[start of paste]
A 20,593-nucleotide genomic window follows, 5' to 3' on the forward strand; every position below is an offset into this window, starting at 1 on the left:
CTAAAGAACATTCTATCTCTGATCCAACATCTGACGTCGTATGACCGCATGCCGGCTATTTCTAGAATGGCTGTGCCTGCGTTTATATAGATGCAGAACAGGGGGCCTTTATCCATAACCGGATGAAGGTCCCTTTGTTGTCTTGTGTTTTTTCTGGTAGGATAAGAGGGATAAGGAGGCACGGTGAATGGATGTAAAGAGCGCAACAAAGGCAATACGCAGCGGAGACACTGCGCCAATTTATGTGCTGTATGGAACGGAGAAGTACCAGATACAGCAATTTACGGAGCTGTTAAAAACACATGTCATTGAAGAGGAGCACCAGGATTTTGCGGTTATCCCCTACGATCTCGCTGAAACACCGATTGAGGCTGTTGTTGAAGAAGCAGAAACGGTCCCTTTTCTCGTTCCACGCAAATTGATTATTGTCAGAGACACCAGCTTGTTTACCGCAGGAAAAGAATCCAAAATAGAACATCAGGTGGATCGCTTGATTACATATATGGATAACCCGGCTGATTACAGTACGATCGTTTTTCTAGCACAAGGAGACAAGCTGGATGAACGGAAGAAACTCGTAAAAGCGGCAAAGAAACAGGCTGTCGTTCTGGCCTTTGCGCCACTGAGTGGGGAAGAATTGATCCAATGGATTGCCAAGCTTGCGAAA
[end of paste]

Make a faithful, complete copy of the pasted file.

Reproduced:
A 20,593-nucleotide genomic window follows, 5' to 3' on the forward strand; every position below is an offset into this window, starting at 1 on the left:
CTAAAGAACATTCTATCTCTGATCCAACATCTGACGTCGTATGACCGCATGCCGGCTATTTCTAGAATGGCTGTGCCTGCGTTTATATAGATGCAGAACAGGGGGCCTTTATCCATAACCGGATGAAGGTCCCTTTGTTGTCTTGTGTTTTTTCTGGTAGGATAAGAGGGATAAGGAGGCACGGTGAATGGATGTAAAGAGCGCAACAAAGGCAATACGCAGCGGAGACACTGCGCCAATTTATGTGCTGTATGGAACGGAGAAGTACCAGATACAGCAATTTACGGAGCTGTTAAAAACACATGTCATTGAAGAGGAGCACCAGGATTTTGCGGTTATCCCCTACGATCTCGCTGAAACACCGATTGAGGCTGTTGTTGAAGAAGCAGAAACGGTCCCTTTTCTCGTTCCACGCAAATTGATTATTGTCAGAGACACCAGCTTGTTTACCGCAGGAAAAGAATCCAAAATAGAACATCAGGTGGATCGCTTGATTACATATATGGATAACCCGGCTGATTACAGTACGATCGTTTTTCTAGCACAAGGAGACAAGCTGGATGAACGGAAGAAACTCGTAAAAGCGGCAAAGAAACAGGCTGTCGTTCTGGCCTTTGCGCCACTGAGTGGGGAAGAATTGATCCAATGGATTGCCAAGCTTGCGAAA